The twentieth century has seen the slow emergence of black women in positions of corporate authority, a number of them in the entertainment industry. Suzanne de Passe (1948– ) was one of the first African American women to become a power player in the music, television, and film industries. Beginning her career as a creative assistant at Motown Records in the 1960s, de Passe rose to become a vice president of the company before turning her attention to screenwriting. After achieving acclaim for works such as Lady Sings the Blues, the successful film biography of Billie Holiday, de Passe eventually founded her own entertainment company, de Passe Entertainment, that primarily produces material for television. Her ability to balance her projects' creative integrity with the bottom line has proven so successful that Harvard Business School has conducted two studies of her managerial style. De Passe's versatility, creative integrity, and sound business sense has enabled her to become one of the most influential women in the entertainment industry today.
Mae C. Jemison (right) and colleagues at the National Aeronautics and Space Administration. Jemison was NASA's first black female astronaut and on 12 September 1992 became the first black woman in space, aboard the shuttle Endeavor. Courtesy NASA; Austin/Thompson Collection.
Mae Jemison (1956– ) was inspired to become an astronaut as a child, while watching the African American actress Nichelle Nichols play Lieutenant Uhura on the original Star Trek television series. From that time forward, her interest in both technology and social issues became the guidelines by which she planned a successful career. After studying science, engineering, and medicine, Jemison applied to the astronaut training program at NASA and fulfilled a lifelong dream in 1992 by becoming the first African American woman in space. After returning to Earth, she founded the Jemison Group, Inc., a technological development firm that encompasses her interests in technology, medicine, environmental issues, and social advancement. Originally inspired by the vision of a black woman in the "man's world" of science and technology, she has herself become an inspiration as an innovator in both science and business.
Ann Fudge, of Young and Rubicam, has risen to the top ranks of corporate America. Courtesy the Austin/Thompson Collection.
From her beginning as a marketing assistant at General Mills in 1977, Ann Fudge (1951– ) has risen to the top ranks of corporate America. Forced to prove herself in a traditionally white, male dominated corporate environment, Fudge's leadership style and ingenuity served her well during her time at General Mills and later at Kraft Foods. Under her direction, marketing teams at both companies devised ways of redefining old products to make them newly appealing to consumers. Her successful marketing of products such as Honey Nut Cheerios, Shake 'N Bake, and Kool Aid earned the respect of her colleagues and eventually enabled her to shatter the glass ceiling by becoming the CEO of Young and Rubicam's Inc. Advertising Agency in 2003.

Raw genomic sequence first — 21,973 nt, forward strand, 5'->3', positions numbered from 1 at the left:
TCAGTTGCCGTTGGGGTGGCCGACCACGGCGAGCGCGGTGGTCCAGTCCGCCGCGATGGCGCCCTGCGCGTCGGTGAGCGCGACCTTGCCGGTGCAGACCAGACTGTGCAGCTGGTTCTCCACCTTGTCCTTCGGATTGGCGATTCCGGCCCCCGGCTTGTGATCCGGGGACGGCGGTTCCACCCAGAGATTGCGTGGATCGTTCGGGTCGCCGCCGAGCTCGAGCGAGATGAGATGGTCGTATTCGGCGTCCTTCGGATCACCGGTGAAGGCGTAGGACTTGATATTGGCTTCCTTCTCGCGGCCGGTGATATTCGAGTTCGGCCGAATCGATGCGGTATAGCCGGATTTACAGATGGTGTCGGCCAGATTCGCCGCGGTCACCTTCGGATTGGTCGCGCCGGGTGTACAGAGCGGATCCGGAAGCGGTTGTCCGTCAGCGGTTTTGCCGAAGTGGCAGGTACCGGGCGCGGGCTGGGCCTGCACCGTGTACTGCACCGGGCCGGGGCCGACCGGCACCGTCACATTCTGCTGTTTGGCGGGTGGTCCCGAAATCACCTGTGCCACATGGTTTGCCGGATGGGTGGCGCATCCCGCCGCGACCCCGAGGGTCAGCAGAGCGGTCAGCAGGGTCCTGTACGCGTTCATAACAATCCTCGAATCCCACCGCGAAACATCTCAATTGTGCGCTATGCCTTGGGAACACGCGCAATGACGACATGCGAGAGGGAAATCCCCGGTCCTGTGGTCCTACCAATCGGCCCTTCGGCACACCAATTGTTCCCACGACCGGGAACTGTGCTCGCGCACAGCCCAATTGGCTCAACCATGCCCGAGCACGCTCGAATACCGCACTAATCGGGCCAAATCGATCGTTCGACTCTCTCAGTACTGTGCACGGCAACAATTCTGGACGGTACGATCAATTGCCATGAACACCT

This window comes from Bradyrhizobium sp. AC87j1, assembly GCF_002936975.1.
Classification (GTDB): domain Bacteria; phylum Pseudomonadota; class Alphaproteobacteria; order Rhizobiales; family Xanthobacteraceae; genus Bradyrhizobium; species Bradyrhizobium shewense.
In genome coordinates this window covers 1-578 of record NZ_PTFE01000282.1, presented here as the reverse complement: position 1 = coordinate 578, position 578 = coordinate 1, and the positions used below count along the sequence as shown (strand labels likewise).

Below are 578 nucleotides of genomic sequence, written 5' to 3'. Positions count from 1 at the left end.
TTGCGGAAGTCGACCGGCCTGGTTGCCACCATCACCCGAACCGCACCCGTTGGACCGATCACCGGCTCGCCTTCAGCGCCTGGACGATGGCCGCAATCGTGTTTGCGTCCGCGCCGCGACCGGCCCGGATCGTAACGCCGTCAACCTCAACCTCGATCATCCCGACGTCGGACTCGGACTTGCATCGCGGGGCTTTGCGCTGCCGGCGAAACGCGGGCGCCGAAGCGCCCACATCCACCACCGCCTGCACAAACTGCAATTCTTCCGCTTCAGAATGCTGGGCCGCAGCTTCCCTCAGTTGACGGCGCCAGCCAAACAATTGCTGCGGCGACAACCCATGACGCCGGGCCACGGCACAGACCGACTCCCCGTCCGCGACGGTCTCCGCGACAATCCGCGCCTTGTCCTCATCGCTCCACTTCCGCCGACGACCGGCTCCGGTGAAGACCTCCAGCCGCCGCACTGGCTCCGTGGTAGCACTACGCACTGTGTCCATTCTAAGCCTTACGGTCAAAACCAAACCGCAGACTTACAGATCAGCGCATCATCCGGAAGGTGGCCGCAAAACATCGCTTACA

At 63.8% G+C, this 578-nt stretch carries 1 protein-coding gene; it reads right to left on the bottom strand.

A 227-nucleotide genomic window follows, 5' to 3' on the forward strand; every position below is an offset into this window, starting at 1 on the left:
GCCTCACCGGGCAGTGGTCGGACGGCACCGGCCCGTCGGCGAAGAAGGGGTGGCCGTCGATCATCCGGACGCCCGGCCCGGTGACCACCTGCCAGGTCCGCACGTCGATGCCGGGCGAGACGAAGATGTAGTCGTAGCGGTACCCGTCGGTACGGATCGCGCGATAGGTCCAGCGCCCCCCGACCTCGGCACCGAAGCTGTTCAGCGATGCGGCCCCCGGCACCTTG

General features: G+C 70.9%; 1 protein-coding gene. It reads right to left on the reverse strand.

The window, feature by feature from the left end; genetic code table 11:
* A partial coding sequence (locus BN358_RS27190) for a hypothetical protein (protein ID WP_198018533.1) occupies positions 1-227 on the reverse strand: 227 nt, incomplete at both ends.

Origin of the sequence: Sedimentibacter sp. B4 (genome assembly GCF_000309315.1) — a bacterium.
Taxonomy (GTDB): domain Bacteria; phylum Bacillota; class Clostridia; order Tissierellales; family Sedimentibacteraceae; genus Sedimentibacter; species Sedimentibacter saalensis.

Oprah Winfrey, talk-show host, actor, and producer. She has been not only an enormously successful entertainer but also a powerful force for change. Courtesy Photofest.
Few entrepreneurs of any race or gender have achieved as much spectacular success as Oprah Winfrey (1954– ). From her early success as the host of A. M. Chicago, Oprah has built a media empire that extends far beyond The Oprah Winfrey Show, although the show, which has been America's highest rated talk show for eighteen seasons, has won thirty five Emmy Awards, and is broadcast in 109 countries, remains at the heart of Oprah's success. The spectacular achievements of her company, Harpo Productions, have made her the first African American female billionaire. Oprah's meteoric rise is perhaps due to her ability to embrace a wide range of projects, including acting and producing for television film, publishing O magazine, devising the influential Oprah's Book Club, and donating large sums of money for philanthropic causes both at home and abroad. Inarguably a household name, Oprah represents a high water mark of success for entertainers and businesspeople everywhere.